It’s pretty rare to have two solid high school wrestlers from the same state decide on the same collegiate wrestling program 1,000 miles away from home. It’s a whole different story when those two wrestlers combined for seven state championships while competing for the same high school and are dominating at the collegiate level in the most difficult wrestling conference in the country.
Both redshirt junior Tyler Graff and redshirt freshman Connor Medbery decided on the University of Wisconsin wrestling program coming from Loveland High School in northern Colorado and have been Wisconsin’s two best wrestlers this season, with both being ranked every week since the start of the year.
Graff and Medbery are currently ranked in the top ten of the 133-pound and heavyweight weight classes, respectively.
Head coach Barry Davis said it’s not every day you see two teammate wrestlers who combined for six undefeated seasons and a totaled 323-3 record in high school.
“Those guys are rare,” Davis said. “To have that type of athletic talent and that they came from the same high school.”
The relationship between Graff and Medbery began well before high school. The pair was part of a small group of wrestlers from Loveland who trained and wrestled throughout grade school together starting at an early age.
Entering his first year of high school, Medbery already knew the talent and work ethic of Graff, who had won three state championships before Medbery was even out of eighth grade. He said his other teammates quickly respected Graff just as much for what he had already accomplished at Loveland High School.
“We had a good friendship, definitely,” Medbery said. “All of the other underclassmen looked up to Ty to see how he was working hard, so when it was time to wrestle, everybody knew this wasn’t a time to mess around. It was a time to wrestle, so everybody could stay focused.”
The admiration for Graff, however, was not one-sided. Graff knew of Medbery’s dedication and talent long before Medbery joined Graff on the high school team.
“I knew even before [high school],” Graff said. “The way he held himself to standards already gave me an idea of how I should look at him. I didn’t see him as some typical high school wrestler; he was somebody who could take it all.”
Graff and Medbery are not the first two successful wrestlers to come out of Loveland. Tom Clum was a two-time All-American for Wisconsin in the 2004-05 and 2005-06 seasons after wrestling for Loveland High School.
As a 133-pound wrestler like Graff, Clum had an enormous influence on Graff becoming a Badger three years after his graduation. He is now a top club-level coach back in Colorado.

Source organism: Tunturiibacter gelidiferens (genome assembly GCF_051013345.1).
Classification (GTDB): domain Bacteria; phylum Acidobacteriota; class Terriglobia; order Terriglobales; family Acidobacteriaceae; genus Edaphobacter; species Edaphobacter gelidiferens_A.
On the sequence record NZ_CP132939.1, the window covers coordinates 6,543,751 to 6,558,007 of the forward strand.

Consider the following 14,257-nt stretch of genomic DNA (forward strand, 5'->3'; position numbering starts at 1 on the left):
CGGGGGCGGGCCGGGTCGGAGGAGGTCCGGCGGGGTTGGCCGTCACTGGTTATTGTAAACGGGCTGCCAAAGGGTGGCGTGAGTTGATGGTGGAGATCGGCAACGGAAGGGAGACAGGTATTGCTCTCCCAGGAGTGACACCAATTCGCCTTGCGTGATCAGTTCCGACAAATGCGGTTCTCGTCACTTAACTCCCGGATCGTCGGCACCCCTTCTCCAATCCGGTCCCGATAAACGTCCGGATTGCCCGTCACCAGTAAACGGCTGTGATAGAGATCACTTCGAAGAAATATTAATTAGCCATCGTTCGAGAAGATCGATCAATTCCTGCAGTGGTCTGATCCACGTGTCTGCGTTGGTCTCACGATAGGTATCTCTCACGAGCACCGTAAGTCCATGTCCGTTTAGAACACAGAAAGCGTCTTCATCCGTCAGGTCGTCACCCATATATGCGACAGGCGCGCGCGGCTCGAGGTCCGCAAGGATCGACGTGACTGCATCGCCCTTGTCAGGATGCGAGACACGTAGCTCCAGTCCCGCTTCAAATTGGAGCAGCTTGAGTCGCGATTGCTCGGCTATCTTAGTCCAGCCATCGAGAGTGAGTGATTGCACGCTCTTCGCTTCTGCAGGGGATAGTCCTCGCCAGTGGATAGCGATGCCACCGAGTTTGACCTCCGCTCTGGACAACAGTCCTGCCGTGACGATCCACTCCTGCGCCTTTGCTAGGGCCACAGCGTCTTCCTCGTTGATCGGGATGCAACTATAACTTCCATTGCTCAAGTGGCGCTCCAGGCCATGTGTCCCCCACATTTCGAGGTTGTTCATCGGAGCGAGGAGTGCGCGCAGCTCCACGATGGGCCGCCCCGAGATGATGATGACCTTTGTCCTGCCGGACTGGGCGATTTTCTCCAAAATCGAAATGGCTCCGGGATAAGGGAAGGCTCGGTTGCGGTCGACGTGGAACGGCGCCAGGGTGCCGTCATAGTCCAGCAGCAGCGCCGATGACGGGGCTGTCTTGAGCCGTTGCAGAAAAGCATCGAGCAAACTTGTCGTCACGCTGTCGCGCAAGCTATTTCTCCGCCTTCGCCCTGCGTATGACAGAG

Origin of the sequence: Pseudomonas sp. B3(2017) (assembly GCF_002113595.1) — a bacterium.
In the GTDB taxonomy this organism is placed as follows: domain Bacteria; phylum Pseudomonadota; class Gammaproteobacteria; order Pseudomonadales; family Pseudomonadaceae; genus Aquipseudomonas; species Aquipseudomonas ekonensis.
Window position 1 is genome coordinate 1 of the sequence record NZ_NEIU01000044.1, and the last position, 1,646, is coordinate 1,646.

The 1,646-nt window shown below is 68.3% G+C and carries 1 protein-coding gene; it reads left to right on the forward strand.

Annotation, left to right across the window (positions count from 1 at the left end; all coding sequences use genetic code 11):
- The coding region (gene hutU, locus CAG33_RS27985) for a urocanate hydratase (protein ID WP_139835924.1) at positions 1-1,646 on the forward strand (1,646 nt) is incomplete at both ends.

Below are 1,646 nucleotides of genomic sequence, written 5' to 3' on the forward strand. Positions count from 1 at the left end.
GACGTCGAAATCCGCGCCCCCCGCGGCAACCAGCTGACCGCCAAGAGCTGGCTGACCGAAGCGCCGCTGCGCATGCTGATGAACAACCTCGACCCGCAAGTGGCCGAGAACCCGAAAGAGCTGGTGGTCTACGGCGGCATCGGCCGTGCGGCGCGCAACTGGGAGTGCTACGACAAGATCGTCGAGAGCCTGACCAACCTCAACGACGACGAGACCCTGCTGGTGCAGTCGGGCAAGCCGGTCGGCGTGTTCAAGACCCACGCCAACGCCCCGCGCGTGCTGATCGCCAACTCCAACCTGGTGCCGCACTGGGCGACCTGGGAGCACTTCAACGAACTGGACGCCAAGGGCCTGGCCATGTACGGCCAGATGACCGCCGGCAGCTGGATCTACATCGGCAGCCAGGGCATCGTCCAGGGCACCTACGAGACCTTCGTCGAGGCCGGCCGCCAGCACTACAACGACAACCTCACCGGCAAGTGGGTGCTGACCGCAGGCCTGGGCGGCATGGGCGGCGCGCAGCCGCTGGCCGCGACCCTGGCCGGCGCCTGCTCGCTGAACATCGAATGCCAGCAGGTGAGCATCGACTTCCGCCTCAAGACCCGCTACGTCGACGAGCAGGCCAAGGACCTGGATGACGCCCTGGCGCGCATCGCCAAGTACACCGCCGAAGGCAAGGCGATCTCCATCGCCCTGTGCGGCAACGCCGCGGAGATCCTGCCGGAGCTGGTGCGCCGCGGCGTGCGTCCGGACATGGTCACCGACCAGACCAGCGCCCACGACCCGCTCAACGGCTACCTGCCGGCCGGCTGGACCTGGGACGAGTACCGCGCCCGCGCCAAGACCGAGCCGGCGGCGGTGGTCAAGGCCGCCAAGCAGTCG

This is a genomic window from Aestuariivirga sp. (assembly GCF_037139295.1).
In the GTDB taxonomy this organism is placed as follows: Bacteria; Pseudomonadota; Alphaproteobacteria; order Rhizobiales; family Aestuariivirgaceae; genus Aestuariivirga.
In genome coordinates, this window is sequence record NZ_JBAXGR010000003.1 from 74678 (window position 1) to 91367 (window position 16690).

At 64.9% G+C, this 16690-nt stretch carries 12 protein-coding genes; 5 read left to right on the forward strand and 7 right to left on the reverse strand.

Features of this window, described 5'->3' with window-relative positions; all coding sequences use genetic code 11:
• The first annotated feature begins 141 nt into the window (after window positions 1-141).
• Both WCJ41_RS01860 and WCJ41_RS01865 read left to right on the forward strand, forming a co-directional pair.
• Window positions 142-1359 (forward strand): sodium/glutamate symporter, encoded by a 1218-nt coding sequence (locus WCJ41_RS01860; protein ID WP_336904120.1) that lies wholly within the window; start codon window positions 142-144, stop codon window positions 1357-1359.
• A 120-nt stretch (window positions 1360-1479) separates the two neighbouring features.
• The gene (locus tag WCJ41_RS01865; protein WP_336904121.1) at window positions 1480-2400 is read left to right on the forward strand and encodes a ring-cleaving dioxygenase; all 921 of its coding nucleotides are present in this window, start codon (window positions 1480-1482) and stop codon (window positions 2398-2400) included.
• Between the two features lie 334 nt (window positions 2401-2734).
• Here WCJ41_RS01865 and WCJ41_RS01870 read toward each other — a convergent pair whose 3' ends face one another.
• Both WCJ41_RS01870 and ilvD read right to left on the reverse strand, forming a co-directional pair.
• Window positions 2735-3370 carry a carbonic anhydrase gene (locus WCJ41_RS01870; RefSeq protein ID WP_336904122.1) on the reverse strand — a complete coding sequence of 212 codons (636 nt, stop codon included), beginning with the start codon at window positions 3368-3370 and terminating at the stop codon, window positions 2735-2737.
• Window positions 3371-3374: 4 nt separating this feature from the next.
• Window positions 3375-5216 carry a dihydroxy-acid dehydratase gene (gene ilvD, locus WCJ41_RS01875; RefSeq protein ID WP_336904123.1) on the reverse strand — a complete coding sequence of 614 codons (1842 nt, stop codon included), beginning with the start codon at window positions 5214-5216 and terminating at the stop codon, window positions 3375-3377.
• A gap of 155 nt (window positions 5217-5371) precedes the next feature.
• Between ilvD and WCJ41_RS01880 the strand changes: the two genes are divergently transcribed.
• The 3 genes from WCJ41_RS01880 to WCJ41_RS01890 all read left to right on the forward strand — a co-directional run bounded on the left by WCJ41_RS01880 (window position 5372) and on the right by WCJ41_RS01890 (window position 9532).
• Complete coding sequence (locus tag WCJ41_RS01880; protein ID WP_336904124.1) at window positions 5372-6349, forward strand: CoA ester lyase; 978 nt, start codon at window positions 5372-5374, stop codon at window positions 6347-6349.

Davis said Clum was one of the most technical wrestlers he has ever coached and noted that he is a trustworthy candidate to take references from in regards to recruiting.
“With the techniques he knows and the skills he teaches, it’s unbelievable,” Davis said. “So when Tommy Clum recommends somebody, that’s high praise … Tommy Clum has helped take [Colorado] to a whole different level, wrestling knowledge wise.”
The Loveland lineage continued when Graff recommended the promising Medbery to wrestle as a Badger. Graff and Medbery have been two of Wisconsin’s best wrestlers in recent memory — Graff has been a two-time All American in his two full seasons on the team, and Medbery has won 11 of 12 dual matches in his first season competing as a Badger.
Davis said he’s been pleased with the performance of his star wrestlers with both their athletics and academics.
“They’re both very focused in the classroom, out of the classroom, on the mat,” Davis said. “They have high expectations in both areas, and they’re both high achievers.”
The success of the Loveland natives at the collegiate level partially comes from the mutual weight trainer that Graff and Medbery worked out with in high school. Graff met volunteer trainer Dave Jackson coming into high school when Jackson noticed that Graff needed some help with his form in the weight room.
Medbery starting training with Jackson when in eighth grade he decided to join Graff and Jackson at an open practice session.
“He knew what we needed to do, how to get stronger,” Medbery said. “He knew our goals, too. He knew that Tyler wanted to be a national champion and same with me … He really pushed us. I think he has a mindset that he wants to help the kids, he does everything for free, so he’s just a great guy that wants to help out the community and help kids get better.”